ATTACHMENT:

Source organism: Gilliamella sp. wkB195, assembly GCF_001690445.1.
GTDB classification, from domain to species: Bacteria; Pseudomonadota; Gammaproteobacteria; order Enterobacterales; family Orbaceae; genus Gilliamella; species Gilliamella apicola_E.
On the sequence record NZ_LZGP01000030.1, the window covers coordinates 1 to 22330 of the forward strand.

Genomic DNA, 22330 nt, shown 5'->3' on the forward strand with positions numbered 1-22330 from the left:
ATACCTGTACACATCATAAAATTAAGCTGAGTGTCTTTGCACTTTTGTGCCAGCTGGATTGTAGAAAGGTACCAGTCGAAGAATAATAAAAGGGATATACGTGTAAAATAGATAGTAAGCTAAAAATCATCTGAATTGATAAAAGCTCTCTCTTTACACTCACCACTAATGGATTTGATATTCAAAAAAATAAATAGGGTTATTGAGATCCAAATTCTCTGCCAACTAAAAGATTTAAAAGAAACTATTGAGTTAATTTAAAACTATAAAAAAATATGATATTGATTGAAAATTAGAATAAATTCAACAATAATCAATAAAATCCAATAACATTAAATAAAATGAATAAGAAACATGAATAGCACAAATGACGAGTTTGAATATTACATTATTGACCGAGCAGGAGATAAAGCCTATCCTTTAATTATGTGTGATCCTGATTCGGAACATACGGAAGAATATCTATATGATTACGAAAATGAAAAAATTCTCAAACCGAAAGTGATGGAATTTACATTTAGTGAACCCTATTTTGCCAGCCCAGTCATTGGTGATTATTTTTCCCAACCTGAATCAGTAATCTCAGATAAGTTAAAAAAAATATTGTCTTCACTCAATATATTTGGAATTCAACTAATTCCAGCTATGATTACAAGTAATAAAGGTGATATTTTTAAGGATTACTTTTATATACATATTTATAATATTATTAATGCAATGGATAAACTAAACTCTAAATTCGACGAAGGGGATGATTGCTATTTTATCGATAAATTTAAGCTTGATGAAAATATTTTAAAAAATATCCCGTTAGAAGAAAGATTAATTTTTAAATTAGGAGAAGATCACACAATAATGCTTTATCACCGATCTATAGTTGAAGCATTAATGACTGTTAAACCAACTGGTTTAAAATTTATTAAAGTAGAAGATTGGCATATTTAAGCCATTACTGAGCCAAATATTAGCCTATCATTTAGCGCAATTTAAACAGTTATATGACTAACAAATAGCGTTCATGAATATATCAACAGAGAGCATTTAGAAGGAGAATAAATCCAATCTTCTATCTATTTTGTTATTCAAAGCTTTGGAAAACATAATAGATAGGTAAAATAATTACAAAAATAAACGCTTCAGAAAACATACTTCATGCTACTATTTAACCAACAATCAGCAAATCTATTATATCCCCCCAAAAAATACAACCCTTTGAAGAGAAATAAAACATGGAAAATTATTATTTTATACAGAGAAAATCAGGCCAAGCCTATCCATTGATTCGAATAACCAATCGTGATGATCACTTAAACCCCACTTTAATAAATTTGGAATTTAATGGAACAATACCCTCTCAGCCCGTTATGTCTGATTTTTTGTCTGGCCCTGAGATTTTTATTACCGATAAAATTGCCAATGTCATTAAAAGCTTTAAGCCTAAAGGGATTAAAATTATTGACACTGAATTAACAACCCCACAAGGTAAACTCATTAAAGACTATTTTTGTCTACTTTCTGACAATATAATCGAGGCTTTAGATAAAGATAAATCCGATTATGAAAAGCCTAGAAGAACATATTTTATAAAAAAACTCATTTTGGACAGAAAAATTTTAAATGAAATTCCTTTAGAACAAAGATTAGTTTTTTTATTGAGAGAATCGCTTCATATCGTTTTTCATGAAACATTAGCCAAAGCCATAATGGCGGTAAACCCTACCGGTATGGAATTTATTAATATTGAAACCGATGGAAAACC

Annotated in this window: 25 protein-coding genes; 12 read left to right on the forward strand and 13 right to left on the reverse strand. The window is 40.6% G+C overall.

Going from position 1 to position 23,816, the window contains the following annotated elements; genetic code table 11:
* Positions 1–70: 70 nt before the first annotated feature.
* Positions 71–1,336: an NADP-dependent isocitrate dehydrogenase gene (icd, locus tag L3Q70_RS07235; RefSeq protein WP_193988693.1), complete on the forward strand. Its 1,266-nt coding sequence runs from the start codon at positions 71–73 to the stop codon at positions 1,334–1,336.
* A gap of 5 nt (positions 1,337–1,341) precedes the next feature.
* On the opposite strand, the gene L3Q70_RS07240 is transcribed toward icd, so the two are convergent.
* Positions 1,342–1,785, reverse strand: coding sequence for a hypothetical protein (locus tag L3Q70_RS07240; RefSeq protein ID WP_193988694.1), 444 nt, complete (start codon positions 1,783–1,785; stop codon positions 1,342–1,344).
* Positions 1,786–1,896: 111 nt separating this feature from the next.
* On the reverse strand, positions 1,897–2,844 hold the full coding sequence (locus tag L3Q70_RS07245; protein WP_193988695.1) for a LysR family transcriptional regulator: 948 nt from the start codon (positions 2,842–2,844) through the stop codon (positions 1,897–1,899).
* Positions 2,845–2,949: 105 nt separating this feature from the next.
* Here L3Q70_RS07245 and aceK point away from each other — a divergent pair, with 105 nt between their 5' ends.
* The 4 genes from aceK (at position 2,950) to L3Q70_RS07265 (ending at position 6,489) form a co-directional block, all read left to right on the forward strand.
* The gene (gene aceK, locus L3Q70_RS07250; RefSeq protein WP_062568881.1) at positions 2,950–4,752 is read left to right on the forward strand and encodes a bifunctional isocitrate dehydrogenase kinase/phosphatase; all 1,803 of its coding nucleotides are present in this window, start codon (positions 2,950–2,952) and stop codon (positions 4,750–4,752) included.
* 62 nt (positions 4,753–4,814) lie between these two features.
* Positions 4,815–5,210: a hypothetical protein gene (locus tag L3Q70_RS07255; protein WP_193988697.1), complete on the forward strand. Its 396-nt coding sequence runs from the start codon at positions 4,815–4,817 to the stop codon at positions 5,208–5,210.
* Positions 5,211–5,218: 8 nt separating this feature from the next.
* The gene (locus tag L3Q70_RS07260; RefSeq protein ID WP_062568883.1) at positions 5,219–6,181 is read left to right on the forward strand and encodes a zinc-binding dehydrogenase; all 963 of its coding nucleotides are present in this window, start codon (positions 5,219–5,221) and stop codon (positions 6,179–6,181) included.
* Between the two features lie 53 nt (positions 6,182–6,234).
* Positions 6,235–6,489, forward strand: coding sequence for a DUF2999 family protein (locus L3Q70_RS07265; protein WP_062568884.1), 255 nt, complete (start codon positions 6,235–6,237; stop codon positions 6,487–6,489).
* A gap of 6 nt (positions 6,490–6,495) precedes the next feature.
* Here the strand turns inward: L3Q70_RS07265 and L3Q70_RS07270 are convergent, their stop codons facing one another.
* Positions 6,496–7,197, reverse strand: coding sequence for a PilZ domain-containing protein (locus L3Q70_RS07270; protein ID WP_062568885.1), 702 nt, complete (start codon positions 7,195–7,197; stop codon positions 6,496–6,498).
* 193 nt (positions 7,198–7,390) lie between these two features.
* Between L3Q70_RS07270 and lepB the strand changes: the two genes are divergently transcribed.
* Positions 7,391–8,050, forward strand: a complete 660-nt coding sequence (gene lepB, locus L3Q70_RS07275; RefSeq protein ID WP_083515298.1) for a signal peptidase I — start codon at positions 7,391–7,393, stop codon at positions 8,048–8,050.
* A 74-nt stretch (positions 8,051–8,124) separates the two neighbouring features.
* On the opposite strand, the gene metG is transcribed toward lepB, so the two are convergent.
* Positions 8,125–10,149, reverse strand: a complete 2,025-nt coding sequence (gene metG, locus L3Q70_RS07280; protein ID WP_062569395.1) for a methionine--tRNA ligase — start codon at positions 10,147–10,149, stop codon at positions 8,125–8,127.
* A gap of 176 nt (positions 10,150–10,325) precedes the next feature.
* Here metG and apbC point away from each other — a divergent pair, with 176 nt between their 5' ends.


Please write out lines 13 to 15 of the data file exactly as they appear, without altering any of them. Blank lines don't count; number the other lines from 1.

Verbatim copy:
* Positions 1,786–1,896: 111 nt separating this feature from the next.
* On the reverse strand, positions 1,897–2,844 hold the full coding sequence (locus tag L3Q70_RS07245; protein WP_193988695.1) for a LysR family transcriptional regulator: 948 nt from the start codon (positions 2,842–2,844) through the stop codon (positions 1,897–1,899).
* Positions 2,845–2,949: 105 nt separating this feature from the next.